It's still a crime to sell videos showing appalling forms of animal cruelty, after a federal appeals court upheld a federal anti-cruelty law Friday. This is just the latest in a string of federal court decisions, upholding the authority of Congress and the states to take action on a wide range of abuses against animals. I sat down this weekend with Jonathan Lovvorn, The HSUS’ senior vice president and chief counsel for Animal Protection Litigation, and discussed Friday’s ruling and a string of other important federal court cases – and how The HSUS’ work with legislative bodies and with the courts has been transformational for our movement.
Wayne: The Fifth Circuit Court of Appeals on Friday reinstated a federal law that bans the sale of "animal crush" videos—horrific videos where men force women to torture animals for their sexual pleasure. We know that state laws against cruelty are grounded on a solid legal basis, but it seems to me that this is meaningful to have this appellate court ruling on a federal anti-cruelty statute.
Jonathan: Yes, this is one of the most important court decisions of 2014. You'll remember that a few years ago the Supreme Court struck down a 1999 federal statute banning the possession and sale of animal crush videos in United States v. Stevens. In response, The HSUS’ federal affairs and litigation teams worked with our allies in Congress to pass a new, constitutionally-sound ban on animal crush videos. But last year a Texas district court struck that law down on First Amendment grounds as well. So we joined with our pro bono partners at Latham & Watkins to persuade the Court of Appeals that the district court erred badly in assessing the law and this case. Last Friday, the court affirmed that Congress has a legitimate interest in preventing the “wanton torture and killing” behind animal crush videos and “that, as demonstrated by federal and state animal-cruelty laws, society has deemed worthy of criminal sanction.” The ruling bolsters the authority of the federal government and the states to set standards to prevent cruelty to all animals.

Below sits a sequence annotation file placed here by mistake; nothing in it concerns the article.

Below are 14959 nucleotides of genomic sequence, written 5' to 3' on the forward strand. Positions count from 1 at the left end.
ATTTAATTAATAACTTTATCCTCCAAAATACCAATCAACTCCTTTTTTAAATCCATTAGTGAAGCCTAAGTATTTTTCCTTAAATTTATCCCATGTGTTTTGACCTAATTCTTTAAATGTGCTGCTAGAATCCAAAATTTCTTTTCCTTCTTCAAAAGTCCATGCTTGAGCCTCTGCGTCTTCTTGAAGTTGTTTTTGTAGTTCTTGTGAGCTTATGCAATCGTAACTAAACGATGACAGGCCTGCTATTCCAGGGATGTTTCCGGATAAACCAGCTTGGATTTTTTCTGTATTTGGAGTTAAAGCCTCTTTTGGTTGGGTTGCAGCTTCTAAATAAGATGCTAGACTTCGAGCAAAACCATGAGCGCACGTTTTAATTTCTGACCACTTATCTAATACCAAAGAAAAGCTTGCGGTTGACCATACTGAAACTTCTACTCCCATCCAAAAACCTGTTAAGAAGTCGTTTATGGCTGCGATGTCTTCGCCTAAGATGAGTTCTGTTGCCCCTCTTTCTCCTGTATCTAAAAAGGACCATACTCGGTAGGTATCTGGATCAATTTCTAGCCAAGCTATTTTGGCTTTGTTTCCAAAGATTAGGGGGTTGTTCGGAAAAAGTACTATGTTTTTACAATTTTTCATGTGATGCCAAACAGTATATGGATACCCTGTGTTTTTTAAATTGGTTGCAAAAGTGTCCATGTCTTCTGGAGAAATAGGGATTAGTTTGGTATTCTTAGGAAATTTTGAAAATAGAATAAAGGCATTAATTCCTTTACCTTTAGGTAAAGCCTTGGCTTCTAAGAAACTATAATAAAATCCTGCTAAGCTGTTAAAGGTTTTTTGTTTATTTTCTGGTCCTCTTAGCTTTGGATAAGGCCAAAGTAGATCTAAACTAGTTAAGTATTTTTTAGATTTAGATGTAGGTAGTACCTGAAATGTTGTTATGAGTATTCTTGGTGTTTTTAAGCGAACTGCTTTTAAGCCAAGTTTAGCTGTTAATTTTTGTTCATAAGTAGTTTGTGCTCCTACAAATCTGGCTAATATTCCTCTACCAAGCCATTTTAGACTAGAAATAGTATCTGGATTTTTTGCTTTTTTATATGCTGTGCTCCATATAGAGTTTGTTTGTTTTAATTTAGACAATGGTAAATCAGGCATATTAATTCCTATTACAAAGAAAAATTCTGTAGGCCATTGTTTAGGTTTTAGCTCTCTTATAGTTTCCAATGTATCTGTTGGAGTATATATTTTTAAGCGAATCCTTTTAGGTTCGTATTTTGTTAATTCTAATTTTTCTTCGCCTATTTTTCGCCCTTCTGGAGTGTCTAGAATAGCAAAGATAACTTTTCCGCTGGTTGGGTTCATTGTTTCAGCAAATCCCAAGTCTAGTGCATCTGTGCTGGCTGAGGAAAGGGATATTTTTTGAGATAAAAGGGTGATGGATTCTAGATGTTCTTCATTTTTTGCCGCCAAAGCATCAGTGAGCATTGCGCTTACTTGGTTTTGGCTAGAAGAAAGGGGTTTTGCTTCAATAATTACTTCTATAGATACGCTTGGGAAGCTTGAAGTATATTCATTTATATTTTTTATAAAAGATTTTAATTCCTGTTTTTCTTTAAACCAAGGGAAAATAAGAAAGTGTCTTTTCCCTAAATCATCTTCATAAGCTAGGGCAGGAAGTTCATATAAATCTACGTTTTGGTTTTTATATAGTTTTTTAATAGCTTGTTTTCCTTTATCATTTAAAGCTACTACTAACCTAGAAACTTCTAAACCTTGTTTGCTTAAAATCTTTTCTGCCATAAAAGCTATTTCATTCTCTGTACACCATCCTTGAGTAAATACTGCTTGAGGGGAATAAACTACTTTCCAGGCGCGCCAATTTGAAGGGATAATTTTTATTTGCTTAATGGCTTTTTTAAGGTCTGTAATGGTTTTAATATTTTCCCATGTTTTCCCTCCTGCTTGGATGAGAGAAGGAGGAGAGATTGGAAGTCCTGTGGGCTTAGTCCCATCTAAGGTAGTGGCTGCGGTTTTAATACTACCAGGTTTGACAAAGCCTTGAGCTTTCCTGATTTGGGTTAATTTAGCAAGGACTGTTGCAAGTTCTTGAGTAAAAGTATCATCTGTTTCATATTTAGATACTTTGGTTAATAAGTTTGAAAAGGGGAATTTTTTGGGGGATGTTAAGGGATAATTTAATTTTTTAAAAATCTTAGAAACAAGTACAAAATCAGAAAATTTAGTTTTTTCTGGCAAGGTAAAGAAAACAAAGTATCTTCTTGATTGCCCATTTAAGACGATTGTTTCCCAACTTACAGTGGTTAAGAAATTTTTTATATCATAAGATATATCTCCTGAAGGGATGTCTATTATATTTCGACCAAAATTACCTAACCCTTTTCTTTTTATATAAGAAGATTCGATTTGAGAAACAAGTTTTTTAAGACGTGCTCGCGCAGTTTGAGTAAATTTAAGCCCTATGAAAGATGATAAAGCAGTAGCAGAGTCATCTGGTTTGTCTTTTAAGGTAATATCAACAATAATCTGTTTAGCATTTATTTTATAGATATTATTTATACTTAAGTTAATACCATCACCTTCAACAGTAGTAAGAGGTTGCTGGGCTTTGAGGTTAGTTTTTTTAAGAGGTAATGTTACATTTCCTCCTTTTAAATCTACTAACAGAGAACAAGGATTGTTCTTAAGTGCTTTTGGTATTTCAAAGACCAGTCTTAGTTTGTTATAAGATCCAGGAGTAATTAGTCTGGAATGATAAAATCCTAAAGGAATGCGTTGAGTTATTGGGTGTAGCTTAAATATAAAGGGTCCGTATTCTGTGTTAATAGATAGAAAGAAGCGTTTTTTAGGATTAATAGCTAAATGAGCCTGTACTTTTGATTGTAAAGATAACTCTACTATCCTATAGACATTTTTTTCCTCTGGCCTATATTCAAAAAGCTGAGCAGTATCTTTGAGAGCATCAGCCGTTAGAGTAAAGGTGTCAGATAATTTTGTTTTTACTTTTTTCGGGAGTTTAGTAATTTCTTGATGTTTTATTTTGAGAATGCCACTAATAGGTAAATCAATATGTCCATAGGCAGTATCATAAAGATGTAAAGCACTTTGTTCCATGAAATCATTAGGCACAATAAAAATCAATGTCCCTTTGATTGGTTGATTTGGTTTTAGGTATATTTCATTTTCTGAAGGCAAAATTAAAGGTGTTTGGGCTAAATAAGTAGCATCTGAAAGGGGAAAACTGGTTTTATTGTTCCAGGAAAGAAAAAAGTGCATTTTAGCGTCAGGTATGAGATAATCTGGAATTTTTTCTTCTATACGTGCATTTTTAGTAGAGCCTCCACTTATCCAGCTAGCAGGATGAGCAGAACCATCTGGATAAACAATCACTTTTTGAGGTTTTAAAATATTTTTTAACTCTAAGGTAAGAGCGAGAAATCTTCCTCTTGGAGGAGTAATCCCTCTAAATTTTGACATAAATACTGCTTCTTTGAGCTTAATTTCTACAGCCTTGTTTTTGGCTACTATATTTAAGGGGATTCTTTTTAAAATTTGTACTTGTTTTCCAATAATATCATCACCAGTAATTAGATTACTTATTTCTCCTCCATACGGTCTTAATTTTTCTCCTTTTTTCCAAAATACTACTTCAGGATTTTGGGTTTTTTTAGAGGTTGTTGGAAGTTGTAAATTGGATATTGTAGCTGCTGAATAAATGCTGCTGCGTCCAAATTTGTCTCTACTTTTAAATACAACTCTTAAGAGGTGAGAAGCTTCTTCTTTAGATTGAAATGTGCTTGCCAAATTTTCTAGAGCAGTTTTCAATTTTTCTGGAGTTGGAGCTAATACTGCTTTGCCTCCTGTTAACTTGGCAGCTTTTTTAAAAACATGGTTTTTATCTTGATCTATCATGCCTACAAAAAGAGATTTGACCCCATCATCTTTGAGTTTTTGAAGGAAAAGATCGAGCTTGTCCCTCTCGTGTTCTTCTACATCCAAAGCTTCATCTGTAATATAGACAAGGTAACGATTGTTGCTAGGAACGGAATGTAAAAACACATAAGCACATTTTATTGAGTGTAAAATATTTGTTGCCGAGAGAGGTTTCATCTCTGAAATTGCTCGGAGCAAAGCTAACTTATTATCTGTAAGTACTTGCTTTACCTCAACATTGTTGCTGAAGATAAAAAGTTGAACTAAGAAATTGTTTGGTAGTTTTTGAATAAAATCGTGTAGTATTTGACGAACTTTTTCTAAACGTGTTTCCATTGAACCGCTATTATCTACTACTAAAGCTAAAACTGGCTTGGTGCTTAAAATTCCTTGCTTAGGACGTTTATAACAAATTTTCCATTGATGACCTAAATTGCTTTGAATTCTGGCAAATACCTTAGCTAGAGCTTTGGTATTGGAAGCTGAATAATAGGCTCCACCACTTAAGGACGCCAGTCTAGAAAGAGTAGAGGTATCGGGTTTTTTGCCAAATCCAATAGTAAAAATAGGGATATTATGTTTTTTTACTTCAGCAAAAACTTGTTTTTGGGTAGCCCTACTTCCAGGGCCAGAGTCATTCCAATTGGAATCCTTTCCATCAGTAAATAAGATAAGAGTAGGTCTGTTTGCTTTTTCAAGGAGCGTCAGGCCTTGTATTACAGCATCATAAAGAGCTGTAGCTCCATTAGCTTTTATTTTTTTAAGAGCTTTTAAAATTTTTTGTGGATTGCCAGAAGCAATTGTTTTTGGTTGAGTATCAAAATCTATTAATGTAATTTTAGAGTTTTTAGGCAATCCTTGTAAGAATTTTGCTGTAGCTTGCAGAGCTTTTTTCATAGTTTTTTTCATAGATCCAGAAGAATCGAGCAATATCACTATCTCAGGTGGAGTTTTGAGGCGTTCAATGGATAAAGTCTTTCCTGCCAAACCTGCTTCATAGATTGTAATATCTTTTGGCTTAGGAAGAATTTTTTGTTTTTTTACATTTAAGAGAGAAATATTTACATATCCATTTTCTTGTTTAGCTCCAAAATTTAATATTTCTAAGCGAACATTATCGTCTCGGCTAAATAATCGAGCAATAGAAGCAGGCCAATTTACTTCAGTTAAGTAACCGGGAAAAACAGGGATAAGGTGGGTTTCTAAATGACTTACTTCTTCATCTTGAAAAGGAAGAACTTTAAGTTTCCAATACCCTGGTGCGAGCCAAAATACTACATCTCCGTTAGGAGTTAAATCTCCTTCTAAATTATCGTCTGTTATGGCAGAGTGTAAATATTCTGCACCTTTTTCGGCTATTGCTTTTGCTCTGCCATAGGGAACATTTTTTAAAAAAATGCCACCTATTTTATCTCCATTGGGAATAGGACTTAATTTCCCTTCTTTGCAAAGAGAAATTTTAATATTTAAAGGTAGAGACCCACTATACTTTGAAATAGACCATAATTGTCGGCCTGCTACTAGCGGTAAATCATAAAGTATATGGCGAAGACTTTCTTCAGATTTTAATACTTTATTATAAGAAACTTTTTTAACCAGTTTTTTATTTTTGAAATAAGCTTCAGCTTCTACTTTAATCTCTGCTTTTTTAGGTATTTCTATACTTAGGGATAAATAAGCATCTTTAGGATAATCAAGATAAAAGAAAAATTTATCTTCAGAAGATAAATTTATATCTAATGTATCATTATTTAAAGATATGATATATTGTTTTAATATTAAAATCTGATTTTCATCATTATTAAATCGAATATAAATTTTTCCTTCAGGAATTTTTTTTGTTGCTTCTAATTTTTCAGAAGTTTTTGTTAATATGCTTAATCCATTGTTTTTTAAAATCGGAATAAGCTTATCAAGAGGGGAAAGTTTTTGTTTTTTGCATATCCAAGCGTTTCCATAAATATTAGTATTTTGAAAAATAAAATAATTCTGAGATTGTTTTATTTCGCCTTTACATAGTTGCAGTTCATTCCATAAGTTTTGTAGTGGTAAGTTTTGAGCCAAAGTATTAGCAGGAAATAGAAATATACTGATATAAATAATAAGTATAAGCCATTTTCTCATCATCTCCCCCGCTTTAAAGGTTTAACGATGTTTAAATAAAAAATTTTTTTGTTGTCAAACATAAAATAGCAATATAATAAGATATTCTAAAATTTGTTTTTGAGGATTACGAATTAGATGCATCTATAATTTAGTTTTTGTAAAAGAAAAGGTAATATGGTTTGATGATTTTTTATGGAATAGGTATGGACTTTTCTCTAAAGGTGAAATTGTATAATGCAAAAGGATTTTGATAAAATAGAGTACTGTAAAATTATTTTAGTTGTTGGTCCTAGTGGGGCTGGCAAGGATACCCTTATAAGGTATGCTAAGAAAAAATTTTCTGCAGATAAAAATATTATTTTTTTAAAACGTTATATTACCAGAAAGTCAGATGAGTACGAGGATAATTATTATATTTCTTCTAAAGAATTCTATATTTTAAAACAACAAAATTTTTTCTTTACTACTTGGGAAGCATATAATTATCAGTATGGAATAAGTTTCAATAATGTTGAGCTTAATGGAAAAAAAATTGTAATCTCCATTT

The HSUS' litigation unit is focused on making sure that state and federal laws against staged animal fights are fully enforced.
Photo: The HSUS
Wayne: The HSUS and the Humane Society Legislative Fund, our lobbying arm, have worked methodically to fortify federal and state laws against dogfighting and cockfighting. The original federal animal fighting law, enacted in 1976, was weak, and not enforced at all for a quarter century. But we worked with Congress to upgrade that law in 2002, making all interstate and foreign transport of fighting animals a federal crime, and we started working with federal officials on some cases. In 2007, we worked to upgrade penalties – to a felony – for the underlying crime, and in subsequent upgrades, banned the possession of fighting animals and the interstate transport of cockfighting implements. This year, we worked with our allies in Congress to make it a crime to attend or bring a child to an animal fight. Of course, that rapid progress has rattled cockfighters, who have brought a series of constitutional challenges to the animal fighting laws.
Jonathan: Just a decade ago, it was legal in some states to attend a dogfight or stage a cockfight. No longer, because of the efforts of The HSUS, HSLF, and other organizations. Our litigation unit has now been focused on making sure these state and federal laws against staged animal fights are fully enforced, and also on fending off a series of constitutional challenges against the laws. Last year, the Fourth Circuit Court of Appeals issued a key ruling upholding Congress’ authority under the Commerce Clause to ban even localized animal fighting due to the interstate nature of organized cockfighting rings.